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In the way America “used” to be, the better biomedical technology we had, the more Americans could live longer, healthier lives. However, in the world of Obamacare and the “new” normal, health ingenuity will be too costly for everyone except the wealthy.
According to a recent study by the Journal of the American Medical Association (JAMA), the number of knee replacements paid for by Medicare has more than doubled over the past 20 years. In 2010, 243,802 Medicare recipients underwent knee replacements, up from 93,230 in 1991. According to the study, demand for the popular surgery, which costs approximately $15,000 per replacement, could reach $3.5 million annually by the year 2030.
“There’s no doubt this is a successful operation,” said Joseph Zuckerman, chairman of the orthopedic surgery department at the New York University Hospital for Joint Diseases. Zuckerman added that more older people want the procedure so they can remain active or improve the quality of their lives. Further, the introduction of better quality devices has allowed more people -- even those who have not yet reached their senior years -- to obtain the surgery....
Study: Obamacare May Make Knee Replacements Less Available to Seniors
Studies of this nature will likely be used to support the “necessity” of the ObamaCare Independent Payment Advisory Board (IPAB), the group of unelected officials who will be responsible for handing down the “rules” to physicians about who gets the knee surgery and who does not. The IPAB will, indeed, be in charge of “rationing” knee replacement surgery and other treatments and procedures, as well.
In this issue of JAMA, Cram and colleagues1 report detailed analysis of primary and revision total knee replacement (TKR) performed on more than 3.2 million Medicare beneficiaries from 1991 to 2010. This analysis confirms and quantifies several important findings. First, the use of primary and revision TKRs in Medicare beneficiaries has increased both in absolute volume from 93 230 procedures in 1991 to 226 177 procedures in 2010 and in per capita usage. Second, the pattern of care has changed substantially. Between 1991 and 2010, length of hospital stay for primary TKR decreased from 7.9 to 3.5 days and revision TKR from 8.9 to 5.0 days. However, 30-day all-cause readmission rates after primary TKR increased from 4.2% in the years 1991-1994 to 5.0% in the years 2007-2010 and after revision TKR increased from 6.1% in the years 1991-1994 to 8.9% in the years 2007-2010. A clear change in the pattern of discharge status also occurred with a shift initially to a more institutionalized setting, and recently to a discharge to home with home care services (ie, discharges to patients' homes decreased from 67.5% in the years 1991-1994 to 39.9% in the years 1999-2001 then increased to 56.2% in years 2007-2010). In addition to the increase in readmissions, the data demonstrated an important increase in infection rates for revision cases, increasing from 1.4% in the years 1991-1994 to 3.0% in the years 2007-2010.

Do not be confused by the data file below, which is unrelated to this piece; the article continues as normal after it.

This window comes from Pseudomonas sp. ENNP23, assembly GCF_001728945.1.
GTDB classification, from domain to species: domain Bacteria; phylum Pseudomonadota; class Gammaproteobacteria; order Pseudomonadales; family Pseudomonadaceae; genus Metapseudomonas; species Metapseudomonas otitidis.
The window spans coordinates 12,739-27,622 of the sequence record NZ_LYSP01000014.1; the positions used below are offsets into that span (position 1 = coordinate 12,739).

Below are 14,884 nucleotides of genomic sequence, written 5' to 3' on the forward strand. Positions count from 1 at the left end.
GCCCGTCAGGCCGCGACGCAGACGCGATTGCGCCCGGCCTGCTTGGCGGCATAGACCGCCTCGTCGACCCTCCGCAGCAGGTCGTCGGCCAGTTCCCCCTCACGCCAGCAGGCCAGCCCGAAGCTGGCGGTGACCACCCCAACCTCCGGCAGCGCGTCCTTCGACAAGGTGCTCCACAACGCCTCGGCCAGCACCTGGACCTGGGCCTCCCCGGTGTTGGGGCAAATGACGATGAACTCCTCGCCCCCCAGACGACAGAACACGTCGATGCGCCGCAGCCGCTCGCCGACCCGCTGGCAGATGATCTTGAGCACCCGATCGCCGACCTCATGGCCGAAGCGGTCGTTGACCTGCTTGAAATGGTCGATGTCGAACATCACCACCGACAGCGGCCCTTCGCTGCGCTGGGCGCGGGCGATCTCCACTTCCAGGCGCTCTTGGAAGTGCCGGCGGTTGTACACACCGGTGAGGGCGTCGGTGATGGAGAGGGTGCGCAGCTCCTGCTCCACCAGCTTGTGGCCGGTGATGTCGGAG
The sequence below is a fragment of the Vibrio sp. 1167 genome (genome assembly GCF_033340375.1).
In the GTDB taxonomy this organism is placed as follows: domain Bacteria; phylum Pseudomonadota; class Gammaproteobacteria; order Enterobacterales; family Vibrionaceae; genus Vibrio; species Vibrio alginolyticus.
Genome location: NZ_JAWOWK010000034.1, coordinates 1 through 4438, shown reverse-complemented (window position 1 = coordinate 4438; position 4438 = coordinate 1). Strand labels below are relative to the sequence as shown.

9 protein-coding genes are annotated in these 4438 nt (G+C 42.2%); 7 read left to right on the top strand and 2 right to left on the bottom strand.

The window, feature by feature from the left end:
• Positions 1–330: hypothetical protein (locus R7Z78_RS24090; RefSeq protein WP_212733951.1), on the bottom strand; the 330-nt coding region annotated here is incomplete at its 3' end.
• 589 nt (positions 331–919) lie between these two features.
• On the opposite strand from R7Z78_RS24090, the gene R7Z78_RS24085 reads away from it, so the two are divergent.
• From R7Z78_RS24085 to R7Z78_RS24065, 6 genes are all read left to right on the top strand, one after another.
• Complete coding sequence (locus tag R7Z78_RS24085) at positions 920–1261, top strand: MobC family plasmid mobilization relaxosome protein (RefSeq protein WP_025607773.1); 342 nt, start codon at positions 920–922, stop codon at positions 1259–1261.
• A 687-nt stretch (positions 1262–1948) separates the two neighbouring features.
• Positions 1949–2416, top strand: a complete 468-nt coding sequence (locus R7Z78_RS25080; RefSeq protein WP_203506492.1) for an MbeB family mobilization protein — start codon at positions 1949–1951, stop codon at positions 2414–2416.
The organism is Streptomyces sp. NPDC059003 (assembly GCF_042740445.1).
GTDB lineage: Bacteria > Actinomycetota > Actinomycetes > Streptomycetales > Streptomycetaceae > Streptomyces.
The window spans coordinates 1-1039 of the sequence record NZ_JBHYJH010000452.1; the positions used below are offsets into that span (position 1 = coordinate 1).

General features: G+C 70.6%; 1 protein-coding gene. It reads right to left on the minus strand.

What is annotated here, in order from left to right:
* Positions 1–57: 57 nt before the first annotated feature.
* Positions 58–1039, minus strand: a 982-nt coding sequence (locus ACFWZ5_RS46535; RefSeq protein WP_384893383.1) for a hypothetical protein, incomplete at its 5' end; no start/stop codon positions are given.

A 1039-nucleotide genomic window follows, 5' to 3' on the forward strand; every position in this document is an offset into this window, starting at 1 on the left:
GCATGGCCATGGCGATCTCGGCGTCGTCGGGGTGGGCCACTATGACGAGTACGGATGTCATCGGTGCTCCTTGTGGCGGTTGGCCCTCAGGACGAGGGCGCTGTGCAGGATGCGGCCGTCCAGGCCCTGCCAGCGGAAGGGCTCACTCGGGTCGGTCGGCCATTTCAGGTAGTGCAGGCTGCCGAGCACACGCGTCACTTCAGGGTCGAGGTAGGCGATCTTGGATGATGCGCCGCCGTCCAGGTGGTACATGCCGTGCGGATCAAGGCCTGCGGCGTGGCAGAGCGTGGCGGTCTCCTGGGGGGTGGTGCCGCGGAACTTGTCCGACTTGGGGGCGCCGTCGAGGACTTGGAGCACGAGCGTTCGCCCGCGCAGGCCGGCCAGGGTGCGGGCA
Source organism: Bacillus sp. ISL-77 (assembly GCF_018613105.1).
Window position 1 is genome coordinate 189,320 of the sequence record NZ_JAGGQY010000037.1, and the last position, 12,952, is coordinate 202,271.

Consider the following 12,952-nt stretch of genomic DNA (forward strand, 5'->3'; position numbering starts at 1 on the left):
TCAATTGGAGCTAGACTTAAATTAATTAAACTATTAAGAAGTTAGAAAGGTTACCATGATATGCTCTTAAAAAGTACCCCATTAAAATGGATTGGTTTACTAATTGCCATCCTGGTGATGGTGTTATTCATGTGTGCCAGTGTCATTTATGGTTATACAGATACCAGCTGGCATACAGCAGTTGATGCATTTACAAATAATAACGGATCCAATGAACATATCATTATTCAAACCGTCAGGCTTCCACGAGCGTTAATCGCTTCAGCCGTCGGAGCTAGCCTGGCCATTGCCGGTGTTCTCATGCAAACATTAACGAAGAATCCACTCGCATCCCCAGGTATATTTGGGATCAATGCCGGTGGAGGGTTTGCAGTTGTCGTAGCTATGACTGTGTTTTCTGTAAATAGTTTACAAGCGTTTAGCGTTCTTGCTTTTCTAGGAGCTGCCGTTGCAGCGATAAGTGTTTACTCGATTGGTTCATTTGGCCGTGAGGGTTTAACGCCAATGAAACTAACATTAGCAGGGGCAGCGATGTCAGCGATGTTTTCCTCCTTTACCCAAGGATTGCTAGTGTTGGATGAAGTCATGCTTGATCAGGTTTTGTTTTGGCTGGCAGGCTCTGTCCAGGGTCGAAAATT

Originally posted by xuenchen
reply to post by Hefficide
I tend to agree.
Obviously it's a speculative article.
Some people might think it's better to look deeper before somebody else says I told ya so.
All right, we won't call them "death panels." How about "You don't get any more medical treatment this year panels?"
WE need death panels.
Well, maybe not death panels, exactly, but unless we start allocating health care resources more prudently — rationing, by its proper name — the exploding cost of Medicare will swamp the federal budget.
Medicare needs to take a cue from Willie Sutton, who reportedly said he robbed banks because that’s where the money was. The big money in Medicare is not to be found in Mr. Ryan’s competition or Mr. Obama’s innovation, but in reducing the cost of treating people in the last year of life, which consumes more than a quarter of the program’s budget.
No one wants to lose an aging parent. And with price out of the equation, it’s natural for patients and their families to try every treatment, regardless of expense or efficacy. But that imposes an enormous societal cost that few other nations have been willing to bear.
Take Britain, which provides universal coverage with spending at proportionately almost half of American levels. Its National Institute for Health and Clinical Excellence uses a complex quality-adjusted life year system to put an explicit value (up to about $48,000 per year) on a treatment’s ability to extend life.
At the least, the Independent Payment Advisory Board should be allowed to offer changes in services and costs. We may shrink from such stomach-wrenching choices, but they are inescapable.